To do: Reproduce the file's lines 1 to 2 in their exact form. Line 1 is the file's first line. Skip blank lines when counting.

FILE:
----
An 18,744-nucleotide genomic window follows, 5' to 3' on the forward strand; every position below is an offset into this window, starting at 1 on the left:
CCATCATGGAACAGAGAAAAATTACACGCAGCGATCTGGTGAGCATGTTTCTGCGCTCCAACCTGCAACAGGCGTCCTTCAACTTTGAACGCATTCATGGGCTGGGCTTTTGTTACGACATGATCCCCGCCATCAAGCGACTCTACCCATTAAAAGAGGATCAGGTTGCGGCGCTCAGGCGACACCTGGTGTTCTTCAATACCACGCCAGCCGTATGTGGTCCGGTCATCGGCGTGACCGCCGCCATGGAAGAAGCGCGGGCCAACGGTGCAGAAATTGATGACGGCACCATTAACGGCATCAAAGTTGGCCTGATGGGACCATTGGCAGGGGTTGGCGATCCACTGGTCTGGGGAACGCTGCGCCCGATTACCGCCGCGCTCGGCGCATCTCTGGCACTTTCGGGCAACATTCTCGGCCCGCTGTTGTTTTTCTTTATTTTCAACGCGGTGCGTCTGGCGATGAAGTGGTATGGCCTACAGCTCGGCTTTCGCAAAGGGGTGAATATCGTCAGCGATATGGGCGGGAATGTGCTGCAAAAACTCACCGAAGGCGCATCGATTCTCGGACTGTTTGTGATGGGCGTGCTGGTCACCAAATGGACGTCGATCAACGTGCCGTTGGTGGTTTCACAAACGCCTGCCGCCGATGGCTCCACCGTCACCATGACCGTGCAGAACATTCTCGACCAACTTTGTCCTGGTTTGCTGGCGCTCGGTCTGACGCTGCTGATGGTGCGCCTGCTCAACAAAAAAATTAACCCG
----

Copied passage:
An 18,744-nucleotide genomic window follows, 5' to 3' on the forward strand; every position below is an offset into this window, starting at 1 on the left:
CCATCATGGAACAGAGAAAAATTACACGCAGCGATCTGGTGAGCATGTTTCTGCGCTCCAACCTGCAACAGGCGTCCTTCAACTTTGAACGCATTCATGGGCTGGGCTTTTGTTACGACATGATCCCCGCCATCAAGCGACTCTACCCATTAAAAGAGGATCAGGTTGCGGCGCTCAGGCGACACCTGGTGTTCTTCAATACCACGCCAGCCGTATGTGGTCCGGTCATCGGCGTGACCGCCGCCATGGAAGAAGCGCGGGCCAACGGTGCAGAAATTGATGACGGCACCATTAACGGCATCAAAGTTGGCCTGATGGGACCATTGGCAGGGGTTGGCGATCCACTGGTCTGGGGAACGCTGCGCCCGATTACCGCCGCGCTCGGCGCATCTCTGGCACTTTCGGGCAACATTCTCGGCCCGCTGTTGTTTTTCTTTATTTTCAACGCGGTGCGTCTGGCGATGAAGTGGTATGGCCTACAGCTCGGCTTTCGCAAAGGGGTGAATATCGTCAGCGATATGGGCGGGAATGTGCTGCAAAAACTCACCGAAGGCGCATCGATTCTCGGACTGTTTGTGATGGGCGTGCTGGTCACCAAATGGACGTCGATCAACGTGCCGTTGGTGGTTTCACAAACGCCTGCCGCCGATGGCTCCACCGTCACCATGACCGTGCAGAACATTCTCGACCAACTTTGTCCTGGTTTGCTGGCGCTCGGTCTGACGCTGCTGATGGTGCGCCTGCTCAACAAAAAAATTAACCCG